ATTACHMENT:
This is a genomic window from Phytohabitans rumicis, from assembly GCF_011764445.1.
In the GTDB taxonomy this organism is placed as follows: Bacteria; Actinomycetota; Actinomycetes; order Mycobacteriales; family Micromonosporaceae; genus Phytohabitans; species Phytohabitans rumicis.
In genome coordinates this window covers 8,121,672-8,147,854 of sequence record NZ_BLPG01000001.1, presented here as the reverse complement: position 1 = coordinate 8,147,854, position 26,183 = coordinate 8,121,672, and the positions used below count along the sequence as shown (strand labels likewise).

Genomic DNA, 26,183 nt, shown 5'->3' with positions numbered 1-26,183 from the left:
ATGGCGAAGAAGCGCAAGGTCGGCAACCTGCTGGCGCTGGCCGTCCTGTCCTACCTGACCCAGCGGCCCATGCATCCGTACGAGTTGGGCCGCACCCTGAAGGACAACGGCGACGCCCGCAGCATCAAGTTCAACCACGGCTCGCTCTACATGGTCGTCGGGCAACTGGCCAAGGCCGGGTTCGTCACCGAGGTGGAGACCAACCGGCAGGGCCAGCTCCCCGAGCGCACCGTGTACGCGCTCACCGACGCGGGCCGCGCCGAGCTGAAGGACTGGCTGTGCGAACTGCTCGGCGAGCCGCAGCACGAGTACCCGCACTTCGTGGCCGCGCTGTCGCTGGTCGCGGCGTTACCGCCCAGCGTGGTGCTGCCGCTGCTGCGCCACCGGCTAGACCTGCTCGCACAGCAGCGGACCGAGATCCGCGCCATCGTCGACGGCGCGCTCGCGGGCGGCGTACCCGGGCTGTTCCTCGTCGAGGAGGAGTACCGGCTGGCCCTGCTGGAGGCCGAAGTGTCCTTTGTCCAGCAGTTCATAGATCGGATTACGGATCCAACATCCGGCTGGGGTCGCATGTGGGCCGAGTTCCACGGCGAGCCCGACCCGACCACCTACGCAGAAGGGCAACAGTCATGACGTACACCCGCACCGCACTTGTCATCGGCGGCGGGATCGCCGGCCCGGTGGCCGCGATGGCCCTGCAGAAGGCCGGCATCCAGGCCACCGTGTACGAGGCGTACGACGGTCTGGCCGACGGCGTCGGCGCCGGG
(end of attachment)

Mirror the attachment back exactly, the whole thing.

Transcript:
This is a genomic window from Phytohabitans rumicis, from assembly GCF_011764445.1.
In the GTDB taxonomy this organism is placed as follows: Bacteria; Actinomycetota; Actinomycetes; order Mycobacteriales; family Micromonosporaceae; genus Phytohabitans; species Phytohabitans rumicis.
In genome coordinates this window covers 8,121,672-8,147,854 of sequence record NZ_BLPG01000001.1, presented here as the reverse complement: position 1 = coordinate 8,147,854, position 26,183 = coordinate 8,121,672, and the positions used below count along the sequence as shown (strand labels likewise).

Genomic DNA, 26,183 nt, shown 5'->3' with positions numbered 1-26,183 from the left:
ATGGCGAAGAAGCGCAAGGTCGGCAACCTGCTGGCGCTGGCCGTCCTGTCCTACCTGACCCAGCGGCCCATGCATCCGTACGAGTTGGGCCGCACCCTGAAGGACAACGGCGACGCCCGCAGCATCAAGTTCAACCACGGCTCGCTCTACATGGTCGTCGGGCAACTGGCCAAGGCCGGGTTCGTCACCGAGGTGGAGACCAACCGGCAGGGCCAGCTCCCCGAGCGCACCGTGTACGCGCTCACCGACGCGGGCCGCGCCGAGCTGAAGGACTGGCTGTGCGAACTGCTCGGCGAGCCGCAGCACGAGTACCCGCACTTCGTGGCCGCGCTGTCGCTGGTCGCGGCGTTACCGCCCAGCGTGGTGCTGCCGCTGCTGCGCCACCGGCTAGACCTGCTCGCACAGCAGCGGACCGAGATCCGCGCCATCGTCGACGGCGCGCTCGCGGGCGGCGTACCCGGGCTGTTCCTCGTCGAGGAGGAGTACCGGCTGGCCCTGCTGGAGGCCGAAGTGTCCTTTGTCCAGCAGTTCATAGATCGGATTACGGATCCAACATCCGGCTGGGGTCGCATGTGGGCCGAGTTCCACGGCGAGCCCGACCCGACCACCTACGCAGAAGGGCAACAGTCATGACGTACACCCGCACCGCACTTGTCATCGGCGGCGGGATCGCCGGCCCGGTGGCCGCGATGGCCCTGCAGAAGGCCGGCATCCAGGCCACCGTGTACGAGGCGTACGACGGTCTGGCCGACGGCGTCGGCGCCGGG